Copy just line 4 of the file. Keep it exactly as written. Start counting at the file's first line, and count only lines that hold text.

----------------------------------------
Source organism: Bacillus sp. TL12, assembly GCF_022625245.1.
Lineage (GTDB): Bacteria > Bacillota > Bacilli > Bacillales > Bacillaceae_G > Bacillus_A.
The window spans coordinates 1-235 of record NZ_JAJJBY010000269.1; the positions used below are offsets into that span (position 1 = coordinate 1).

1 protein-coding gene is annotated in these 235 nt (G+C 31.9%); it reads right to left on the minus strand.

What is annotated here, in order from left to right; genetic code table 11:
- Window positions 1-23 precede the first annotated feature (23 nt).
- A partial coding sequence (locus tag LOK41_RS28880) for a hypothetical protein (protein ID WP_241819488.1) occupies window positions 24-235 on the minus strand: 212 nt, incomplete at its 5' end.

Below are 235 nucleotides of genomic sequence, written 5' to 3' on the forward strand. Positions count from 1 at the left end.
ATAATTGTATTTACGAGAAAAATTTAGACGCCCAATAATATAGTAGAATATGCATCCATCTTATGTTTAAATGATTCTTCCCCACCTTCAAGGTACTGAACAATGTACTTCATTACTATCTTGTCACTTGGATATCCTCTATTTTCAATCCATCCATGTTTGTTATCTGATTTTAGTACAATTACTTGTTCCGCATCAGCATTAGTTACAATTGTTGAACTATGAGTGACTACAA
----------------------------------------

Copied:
1 protein-coding gene is annotated in these 235 nt (G+C 31.9%); it reads right to left on the minus strand.